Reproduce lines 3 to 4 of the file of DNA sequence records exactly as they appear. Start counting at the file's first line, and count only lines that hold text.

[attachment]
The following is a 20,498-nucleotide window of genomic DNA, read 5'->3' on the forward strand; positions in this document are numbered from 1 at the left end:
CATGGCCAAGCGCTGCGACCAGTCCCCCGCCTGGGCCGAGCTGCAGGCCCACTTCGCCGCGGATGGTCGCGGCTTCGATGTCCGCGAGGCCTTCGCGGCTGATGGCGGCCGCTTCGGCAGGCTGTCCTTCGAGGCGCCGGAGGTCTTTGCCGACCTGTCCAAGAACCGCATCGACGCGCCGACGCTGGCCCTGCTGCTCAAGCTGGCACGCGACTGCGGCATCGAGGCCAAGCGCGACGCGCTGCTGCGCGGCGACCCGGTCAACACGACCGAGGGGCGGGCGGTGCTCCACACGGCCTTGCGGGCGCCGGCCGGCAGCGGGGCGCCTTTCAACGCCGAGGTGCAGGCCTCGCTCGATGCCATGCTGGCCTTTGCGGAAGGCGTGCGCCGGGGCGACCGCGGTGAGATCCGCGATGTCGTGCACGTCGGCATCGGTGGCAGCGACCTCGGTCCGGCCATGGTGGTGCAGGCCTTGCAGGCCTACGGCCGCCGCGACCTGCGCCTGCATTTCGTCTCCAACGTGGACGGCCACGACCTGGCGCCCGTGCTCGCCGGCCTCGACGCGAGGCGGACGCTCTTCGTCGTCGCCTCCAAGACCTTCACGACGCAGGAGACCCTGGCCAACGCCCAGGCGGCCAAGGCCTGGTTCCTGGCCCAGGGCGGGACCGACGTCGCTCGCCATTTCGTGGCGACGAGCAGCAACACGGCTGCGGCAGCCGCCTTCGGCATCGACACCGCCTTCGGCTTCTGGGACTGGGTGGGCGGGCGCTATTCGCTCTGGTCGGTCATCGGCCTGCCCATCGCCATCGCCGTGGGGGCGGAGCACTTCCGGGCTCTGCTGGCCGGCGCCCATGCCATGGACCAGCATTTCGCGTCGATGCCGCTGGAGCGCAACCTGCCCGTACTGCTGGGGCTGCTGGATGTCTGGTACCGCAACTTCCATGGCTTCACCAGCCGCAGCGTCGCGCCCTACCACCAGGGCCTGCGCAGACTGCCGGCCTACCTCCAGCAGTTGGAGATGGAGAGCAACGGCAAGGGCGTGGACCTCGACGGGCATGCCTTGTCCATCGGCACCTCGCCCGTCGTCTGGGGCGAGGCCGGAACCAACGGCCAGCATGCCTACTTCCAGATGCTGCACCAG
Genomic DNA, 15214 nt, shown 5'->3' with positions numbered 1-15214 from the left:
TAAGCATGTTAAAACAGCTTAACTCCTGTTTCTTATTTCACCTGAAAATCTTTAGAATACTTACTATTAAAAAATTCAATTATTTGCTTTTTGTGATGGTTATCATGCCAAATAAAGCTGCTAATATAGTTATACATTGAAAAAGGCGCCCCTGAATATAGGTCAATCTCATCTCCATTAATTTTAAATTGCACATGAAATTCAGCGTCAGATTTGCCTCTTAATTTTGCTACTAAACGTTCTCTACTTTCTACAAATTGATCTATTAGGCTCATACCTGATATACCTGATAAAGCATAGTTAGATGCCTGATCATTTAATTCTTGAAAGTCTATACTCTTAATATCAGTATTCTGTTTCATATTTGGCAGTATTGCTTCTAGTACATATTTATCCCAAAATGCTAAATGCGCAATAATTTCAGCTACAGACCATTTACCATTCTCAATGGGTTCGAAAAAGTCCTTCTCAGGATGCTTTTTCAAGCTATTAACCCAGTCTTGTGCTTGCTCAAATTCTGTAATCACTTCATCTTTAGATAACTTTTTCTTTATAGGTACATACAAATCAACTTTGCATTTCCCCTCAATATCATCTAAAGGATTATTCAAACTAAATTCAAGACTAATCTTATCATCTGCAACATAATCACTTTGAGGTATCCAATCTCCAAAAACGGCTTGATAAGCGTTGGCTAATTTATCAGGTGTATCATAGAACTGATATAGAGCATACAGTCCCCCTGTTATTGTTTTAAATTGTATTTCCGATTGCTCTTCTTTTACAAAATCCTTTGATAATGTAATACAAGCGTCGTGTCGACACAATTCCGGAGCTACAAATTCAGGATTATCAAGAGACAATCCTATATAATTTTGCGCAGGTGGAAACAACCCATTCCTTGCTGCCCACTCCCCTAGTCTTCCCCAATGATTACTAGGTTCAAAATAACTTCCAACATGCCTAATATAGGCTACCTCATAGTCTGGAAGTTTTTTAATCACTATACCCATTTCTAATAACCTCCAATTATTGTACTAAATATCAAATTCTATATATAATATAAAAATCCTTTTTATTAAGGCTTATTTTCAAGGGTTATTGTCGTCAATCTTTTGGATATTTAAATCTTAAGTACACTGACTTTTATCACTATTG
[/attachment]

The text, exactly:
Genomic DNA, 15214 nt, shown 5'->3' with positions numbered 1-15214 from the left:
TAAGCATGTTAAAACAGCTTAACTCCTGTTTCTTATTTCACCTGAAAATCTTTAGAATACTTACTATTAAAAAATTCAATTATTTGCTTTTTGTGATGGTTATCATGCCAAATAAAGCTGCTAATATAGTTATACATTGAAAAAGGCGCCCCTGAATATAGGTCAATCTCATCTCCATTAATTTTAAATTGCACATGAAATTCAGCGTCAGATTTGCCTCTTAATTTTGCTACTAAACGTTCTCTACTTTCTACAAATTGATCTATTAGGCTCATACCTGATATACCTGATAAAGCATAGTTAGATGCCTGATCATTTAATTCTTGAAAGTCTATACTCTTAATATCAGTATTCTGTTTCATATTTGGCAGTATTGCTTCTAGTACATATTTATCCCAAAATGCTAAATGCGCAATAATTTCAGCTACAGACCATTTACCATTCTCAATGGGTTCGAAAAAGTCCTTCTCAGGATGCTTTTTCAAGCTATTAACCCAGTCTTGTGCTTGCTCAAATTCTGTAATCACTTCATCTTTAGATAACTTTTTCTTTATAGGTACATACAAATCAACTTTGCATTTCCCCTCAATATCATCTAAAGGATTATTCAAACTAAATTCAAGACTAATCTTATCATCTGCAACATAATCACTTTGAGGTATCCAATCTCCAAAAACGGCTTGATAAGCGTTGGCTAATTTATCAGGTGTATCATAGAACTGATATAGAGCATACAGTCCCCCTGTTATTGTTTTAAATTGTATTTCCGATTGCTCTTCTTTTACAAAATCCTTTGATAATGTAATACAAGCGTCGTGTCGACACAATTCCGGAGCTACAAATTCAGGATTATCAAGAGACAATCCTATATAATTTTGCGCAGGTGGAAACAACCCATTCCTTGCTGCCCACTCCCCTAGTCTTCCCCAATGATTACTAGGTTCAAAATAACTTCCAACATGCCTAATATAGGCTACCTCATAGTCTGGAAGTTTTTTAATCACTATACCCATTTCTAATAACCTCCAATTATTGTACTAAATATCAAATTCTATATATAATATAAAAATCCTTTTTATTAAGGCTTATTTTCAAGGGTTATTGTCGTCAATCTTTTGGATATTTAAATCTTAAGTACACTGACTTTTATCACTATTG